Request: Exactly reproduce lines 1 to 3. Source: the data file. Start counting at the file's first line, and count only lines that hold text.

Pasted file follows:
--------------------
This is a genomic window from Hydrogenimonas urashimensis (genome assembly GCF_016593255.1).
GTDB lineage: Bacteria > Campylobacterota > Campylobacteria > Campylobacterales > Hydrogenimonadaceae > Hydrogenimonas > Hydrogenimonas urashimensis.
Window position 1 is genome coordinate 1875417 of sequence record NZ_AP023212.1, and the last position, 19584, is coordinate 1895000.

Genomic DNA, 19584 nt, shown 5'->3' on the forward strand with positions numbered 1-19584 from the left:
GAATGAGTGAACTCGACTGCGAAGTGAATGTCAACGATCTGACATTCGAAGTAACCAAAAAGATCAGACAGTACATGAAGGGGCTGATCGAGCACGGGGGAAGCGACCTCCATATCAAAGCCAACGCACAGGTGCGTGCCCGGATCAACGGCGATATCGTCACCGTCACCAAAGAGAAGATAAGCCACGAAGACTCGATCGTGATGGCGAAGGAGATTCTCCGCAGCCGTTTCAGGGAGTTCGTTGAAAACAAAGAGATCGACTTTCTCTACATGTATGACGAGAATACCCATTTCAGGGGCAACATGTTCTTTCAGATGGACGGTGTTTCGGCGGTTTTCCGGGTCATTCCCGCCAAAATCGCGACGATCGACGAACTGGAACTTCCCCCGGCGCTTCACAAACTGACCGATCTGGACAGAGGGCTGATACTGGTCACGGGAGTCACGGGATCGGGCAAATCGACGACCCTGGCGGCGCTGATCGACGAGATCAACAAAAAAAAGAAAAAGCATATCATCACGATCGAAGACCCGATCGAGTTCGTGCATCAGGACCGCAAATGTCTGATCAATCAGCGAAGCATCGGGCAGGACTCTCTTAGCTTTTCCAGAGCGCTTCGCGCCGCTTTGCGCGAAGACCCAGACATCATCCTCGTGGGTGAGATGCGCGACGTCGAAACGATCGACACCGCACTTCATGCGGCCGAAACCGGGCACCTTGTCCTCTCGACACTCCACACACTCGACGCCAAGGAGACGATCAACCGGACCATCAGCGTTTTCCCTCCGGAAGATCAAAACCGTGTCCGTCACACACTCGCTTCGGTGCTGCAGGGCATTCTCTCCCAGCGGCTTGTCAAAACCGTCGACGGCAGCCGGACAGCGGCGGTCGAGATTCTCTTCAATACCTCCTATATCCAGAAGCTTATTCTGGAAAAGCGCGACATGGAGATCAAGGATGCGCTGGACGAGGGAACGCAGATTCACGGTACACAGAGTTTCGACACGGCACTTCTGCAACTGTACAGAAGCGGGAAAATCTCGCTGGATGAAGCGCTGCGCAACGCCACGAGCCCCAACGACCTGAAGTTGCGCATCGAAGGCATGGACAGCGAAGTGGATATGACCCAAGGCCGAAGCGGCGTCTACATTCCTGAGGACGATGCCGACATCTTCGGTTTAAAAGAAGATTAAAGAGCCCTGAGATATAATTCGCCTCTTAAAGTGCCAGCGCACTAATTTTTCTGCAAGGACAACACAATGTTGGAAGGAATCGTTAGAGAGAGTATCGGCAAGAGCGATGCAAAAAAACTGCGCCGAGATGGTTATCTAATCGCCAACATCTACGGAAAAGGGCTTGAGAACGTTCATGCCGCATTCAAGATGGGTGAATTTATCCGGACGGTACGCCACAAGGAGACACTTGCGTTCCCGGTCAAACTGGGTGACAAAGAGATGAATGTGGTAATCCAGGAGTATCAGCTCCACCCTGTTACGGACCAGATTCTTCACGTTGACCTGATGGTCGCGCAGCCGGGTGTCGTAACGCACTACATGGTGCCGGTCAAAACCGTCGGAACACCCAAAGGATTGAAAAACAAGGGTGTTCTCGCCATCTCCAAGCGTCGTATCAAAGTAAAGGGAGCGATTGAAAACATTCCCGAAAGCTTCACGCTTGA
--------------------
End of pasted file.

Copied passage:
This is a genomic window from Hydrogenimonas urashimensis (genome assembly GCF_016593255.1).
GTDB lineage: Bacteria > Campylobacterota > Campylobacteria > Campylobacterales > Hydrogenimonadaceae > Hydrogenimonas > Hydrogenimonas urashimensis.
Window position 1 is genome coordinate 1875417 of sequence record NZ_AP023212.1, and the last position, 19584, is coordinate 1895000.